Enchantment continues on the captivating “Stand.” The track is a juxtaposition on the themes of pain and loss in a relationship and that in this sense of Yebba’s mother. Utterly dynamic and compelling, she asks “can you stand the rain?” The texture of her voice soothes the souls of every listener who lends their ear to Yebba. In a way, “Stand” in a way is almost like Yebba speaking directly to her mother and then simultaneously speaking to herself following the loss. It’s as if she’s rebuilding herself, asking herself, “Will you allow this darkness to consume you, or will you rise even in the bleakness and shine even in your loneliness?”
Yebba was brought up in the church. A preacher’s daughter, she would sing at a young age. “Stand” highlights those spiritual sacred undertones felt in church singing and generates an almost out-of-body experience as you listen.
Her genius continues on the upbeat, old-town appealing “Boomerang.” She allows her journey through grief not to solely be her own. Here, “Boomerang” takes the story of Yebba’s close friend’s escaping of an abusive marriage and creates something absolutely powerful. Rather than be battered, bruised, and defeated, “Boomerang” takes this story and creates this almost Old-Western style revenge plot that immediately captivates listeners.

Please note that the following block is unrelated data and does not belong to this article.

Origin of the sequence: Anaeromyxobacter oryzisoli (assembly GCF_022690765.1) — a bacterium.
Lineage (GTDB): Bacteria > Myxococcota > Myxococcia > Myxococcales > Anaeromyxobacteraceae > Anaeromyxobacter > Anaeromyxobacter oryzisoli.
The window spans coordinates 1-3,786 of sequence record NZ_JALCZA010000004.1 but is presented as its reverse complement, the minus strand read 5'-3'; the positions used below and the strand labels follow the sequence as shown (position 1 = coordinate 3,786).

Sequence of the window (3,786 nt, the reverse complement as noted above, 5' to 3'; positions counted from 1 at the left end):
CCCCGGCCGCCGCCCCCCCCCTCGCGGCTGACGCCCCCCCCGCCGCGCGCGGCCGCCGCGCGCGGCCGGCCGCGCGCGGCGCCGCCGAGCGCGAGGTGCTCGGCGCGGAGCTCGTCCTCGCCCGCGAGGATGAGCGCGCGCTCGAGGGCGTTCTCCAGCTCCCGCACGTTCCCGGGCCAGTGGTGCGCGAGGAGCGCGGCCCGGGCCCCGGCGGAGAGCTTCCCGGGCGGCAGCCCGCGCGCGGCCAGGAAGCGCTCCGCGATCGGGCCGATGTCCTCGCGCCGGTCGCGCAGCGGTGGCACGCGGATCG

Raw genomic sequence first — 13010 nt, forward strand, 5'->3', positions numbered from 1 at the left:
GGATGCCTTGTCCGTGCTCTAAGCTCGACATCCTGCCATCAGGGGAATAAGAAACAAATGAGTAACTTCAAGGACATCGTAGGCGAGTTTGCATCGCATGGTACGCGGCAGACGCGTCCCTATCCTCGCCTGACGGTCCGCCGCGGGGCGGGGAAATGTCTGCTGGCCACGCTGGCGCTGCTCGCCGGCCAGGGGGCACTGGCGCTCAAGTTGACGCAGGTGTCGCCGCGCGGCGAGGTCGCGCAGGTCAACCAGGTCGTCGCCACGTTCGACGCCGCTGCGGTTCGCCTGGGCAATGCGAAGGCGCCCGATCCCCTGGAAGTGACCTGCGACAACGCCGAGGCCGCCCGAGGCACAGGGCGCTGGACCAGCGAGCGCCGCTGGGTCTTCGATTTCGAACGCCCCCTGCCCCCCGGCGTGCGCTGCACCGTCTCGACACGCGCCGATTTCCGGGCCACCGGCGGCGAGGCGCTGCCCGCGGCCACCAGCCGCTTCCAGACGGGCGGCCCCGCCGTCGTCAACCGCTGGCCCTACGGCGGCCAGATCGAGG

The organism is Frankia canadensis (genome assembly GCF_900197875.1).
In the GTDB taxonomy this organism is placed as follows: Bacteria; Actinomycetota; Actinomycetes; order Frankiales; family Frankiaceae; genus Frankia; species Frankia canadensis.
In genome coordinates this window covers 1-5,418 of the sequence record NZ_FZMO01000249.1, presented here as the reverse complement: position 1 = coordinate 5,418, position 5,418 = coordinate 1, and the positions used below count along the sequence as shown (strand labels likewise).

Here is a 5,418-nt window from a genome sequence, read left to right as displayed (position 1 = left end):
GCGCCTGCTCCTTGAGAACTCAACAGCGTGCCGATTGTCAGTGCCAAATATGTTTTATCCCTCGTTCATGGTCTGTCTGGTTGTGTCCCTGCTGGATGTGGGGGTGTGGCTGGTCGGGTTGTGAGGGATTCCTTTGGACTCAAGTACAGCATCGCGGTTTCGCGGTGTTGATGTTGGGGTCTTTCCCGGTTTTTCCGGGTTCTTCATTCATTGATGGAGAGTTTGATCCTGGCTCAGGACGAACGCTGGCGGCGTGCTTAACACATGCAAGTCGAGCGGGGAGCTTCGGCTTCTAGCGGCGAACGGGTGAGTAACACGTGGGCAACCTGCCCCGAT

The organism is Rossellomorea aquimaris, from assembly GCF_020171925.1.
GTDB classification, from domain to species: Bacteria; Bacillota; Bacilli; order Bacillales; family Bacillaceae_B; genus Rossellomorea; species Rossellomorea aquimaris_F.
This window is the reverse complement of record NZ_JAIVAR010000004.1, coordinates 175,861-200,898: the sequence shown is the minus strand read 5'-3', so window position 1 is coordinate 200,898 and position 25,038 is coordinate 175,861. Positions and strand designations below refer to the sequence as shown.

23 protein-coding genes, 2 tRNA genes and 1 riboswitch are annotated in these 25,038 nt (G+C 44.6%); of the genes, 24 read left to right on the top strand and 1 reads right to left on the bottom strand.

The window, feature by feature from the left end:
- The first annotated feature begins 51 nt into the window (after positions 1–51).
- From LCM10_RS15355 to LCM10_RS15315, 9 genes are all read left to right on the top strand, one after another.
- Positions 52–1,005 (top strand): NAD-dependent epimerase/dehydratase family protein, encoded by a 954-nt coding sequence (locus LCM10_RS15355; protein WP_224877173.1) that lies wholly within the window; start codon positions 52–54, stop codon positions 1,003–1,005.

The beauty of Dawn is its humanness. While grief is clearly a huge theme inside of the album, it does not consume the album. For example, a song such as “All I Ever Wanted” finds Yebba still navigating through life, love and the cycle of heartbreak and growth. She sings, “And now I know we both got our obligations/All I ever wanted was you/And yes I know you promised her everything but/All I ever wanted was you.” While it’s not glamorous, it’s still refreshing because she is able to continue to push forward in her life as her mother would want for her to do.
Yebba’s tenderness continues on the mid-tempo, “Far Away.” Poetic, she strings her emotions in such a way that it’s beautiful despite the subject matter being rather down. Even alongside A$AP Rocky, she continues to flow majestically. The jazz-influenced record is magnificent. much like the song’s title, Yebba’s voice cradles listeners taking them far away from reality as her warm, soulful voice places you at ease, if just for a moment. As the album’s first half ends, Yebba refocuses to her dear mother on “October Sky.” Soft and gentle, she recounts her mother’s memory with vivid imagery and detail. She tells the story of how life feels for her now with the absence of her mother. She misses her and listeners feel it through every word. Starting off slow, it dazzles you through its entirety as it builds and Yebba’s passion grows in the song.